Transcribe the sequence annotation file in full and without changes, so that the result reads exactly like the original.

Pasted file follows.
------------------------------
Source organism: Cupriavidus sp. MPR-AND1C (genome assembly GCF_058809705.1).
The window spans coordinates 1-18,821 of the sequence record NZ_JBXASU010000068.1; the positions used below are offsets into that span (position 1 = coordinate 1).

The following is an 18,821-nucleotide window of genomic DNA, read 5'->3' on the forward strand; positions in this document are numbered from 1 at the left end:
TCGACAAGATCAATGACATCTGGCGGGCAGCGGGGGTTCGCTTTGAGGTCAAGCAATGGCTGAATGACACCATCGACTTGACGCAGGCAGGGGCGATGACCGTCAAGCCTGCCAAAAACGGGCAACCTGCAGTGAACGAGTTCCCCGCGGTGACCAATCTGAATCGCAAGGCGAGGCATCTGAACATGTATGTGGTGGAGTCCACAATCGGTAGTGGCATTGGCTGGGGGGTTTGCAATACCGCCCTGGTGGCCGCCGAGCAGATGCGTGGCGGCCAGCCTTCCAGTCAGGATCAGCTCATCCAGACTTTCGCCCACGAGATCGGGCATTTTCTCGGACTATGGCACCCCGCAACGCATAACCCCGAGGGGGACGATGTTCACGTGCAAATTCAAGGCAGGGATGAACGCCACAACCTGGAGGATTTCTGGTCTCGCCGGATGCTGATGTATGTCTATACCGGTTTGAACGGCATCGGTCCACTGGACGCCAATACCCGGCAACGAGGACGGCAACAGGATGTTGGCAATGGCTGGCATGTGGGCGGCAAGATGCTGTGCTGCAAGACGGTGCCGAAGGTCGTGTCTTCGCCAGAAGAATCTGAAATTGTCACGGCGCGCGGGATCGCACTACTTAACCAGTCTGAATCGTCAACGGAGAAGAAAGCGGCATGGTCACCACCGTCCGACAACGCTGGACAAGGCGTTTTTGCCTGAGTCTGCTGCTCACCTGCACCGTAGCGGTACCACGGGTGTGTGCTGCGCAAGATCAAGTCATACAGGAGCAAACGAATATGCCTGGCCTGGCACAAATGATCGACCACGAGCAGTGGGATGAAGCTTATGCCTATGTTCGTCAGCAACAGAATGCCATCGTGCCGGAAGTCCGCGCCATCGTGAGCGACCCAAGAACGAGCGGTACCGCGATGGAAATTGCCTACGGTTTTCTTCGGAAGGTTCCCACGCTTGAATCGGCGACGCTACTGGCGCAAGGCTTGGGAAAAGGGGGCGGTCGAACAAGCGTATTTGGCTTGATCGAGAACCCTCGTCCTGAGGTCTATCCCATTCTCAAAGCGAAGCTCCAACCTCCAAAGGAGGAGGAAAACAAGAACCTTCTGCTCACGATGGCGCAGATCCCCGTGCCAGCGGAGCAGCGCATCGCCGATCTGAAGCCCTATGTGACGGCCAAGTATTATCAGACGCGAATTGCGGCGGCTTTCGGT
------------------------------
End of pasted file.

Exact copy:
Source organism: Cupriavidus sp. MPR-AND1C (genome assembly GCF_058809705.1).
The window spans coordinates 1-18,821 of the sequence record NZ_JBXASU010000068.1; the positions used below are offsets into that span (position 1 = coordinate 1).

The following is an 18,821-nucleotide window of genomic DNA, read 5'->3' on the forward strand; positions in this document are numbered from 1 at the left end:
TCGACAAGATCAATGACATCTGGCGGGCAGCGGGGGTTCGCTTTGAGGTCAAGCAATGGCTGAATGACACCATCGACTTGACGCAGGCAGGGGCGATGACCGTCAAGCCTGCCAAAAACGGGCAACCTGCAGTGAACGAGTTCCCCGCGGTGACCAATCTGAATCGCAAGGCGAGGCATCTGAACATGTATGTGGTGGAGTCCACAATCGGTAGTGGCATTGGCTGGGGGGTTTGCAATACCGCCCTGGTGGCCGCCGAGCAGATGCGTGGCGGCCAGCCTTCCAGTCAGGATCAGCTCATCCAGACTTTCGCCCACGAGATCGGGCATTTTCTCGGACTATGGCACCCCGCAACGCATAACCCCGAGGGGGACGATGTTCACGTGCAAATTCAAGGCAGGGATGAACGCCACAACCTGGAGGATTTCTGGTCTCGCCGGATGCTGATGTATGTCTATACCGGTTTGAACGGCATCGGTCCACTGGACGCCAATACCCGGCAACGAGGACGGCAACAGGATGTTGGCAATGGCTGGCATGTGGGCGGCAAGATGCTGTGCTGCAAGACGGTGCCGAAGGTCGTGTCTTCGCCAGAAGAATCTGAAATTGTCACGGCGCGCGGGATCGCACTACTTAACCAGTCTGAATCGTCAACGGAGAAGAAAGCGGCATGGTCACCACCGTCCGACAACGCTGGACAAGGCGTTTTTGCCTGAGTCTGCTGCTCACCTGCACCGTAGCGGTACCACGGGTGTGTGCTGCGCAAGATCAAGTCATACAGGAGCAAACGAATATGCCTGGCCTGGCACAAATGATCGACCACGAGCAGTGGGATGAAGCTTATGCCTATGTTCGTCAGCAACAGAATGCCATCGTGCCGGAAGTCCGCGCCATCGTGAGCGACCCAAGAACGAGCGGTACCGCGATGGAAATTGCCTACGGTTTTCTTCGGAAGGTTCCCACGCTTGAATCGGCGACGCTACTGGCGCAAGGCTTGGGAAAAGGGGGCGGTCGAACAAGCGTATTTGGCTTGATCGAGAACCCTCGTCCTGAGGTCTATCCCATTCTCAAAGCGAAGCTCCAACCTCCAAAGGAGGAGGAAAACAAGAACCTTCTGCTCACGATGGCGCAGATCCCCGTGCCAGCGGAGCAGCGCATCGCCGATCTGAAGCCCTATGTGACGGCCAAGTATTATCAGACGCGAATTGCGGCGGCTTTCGGT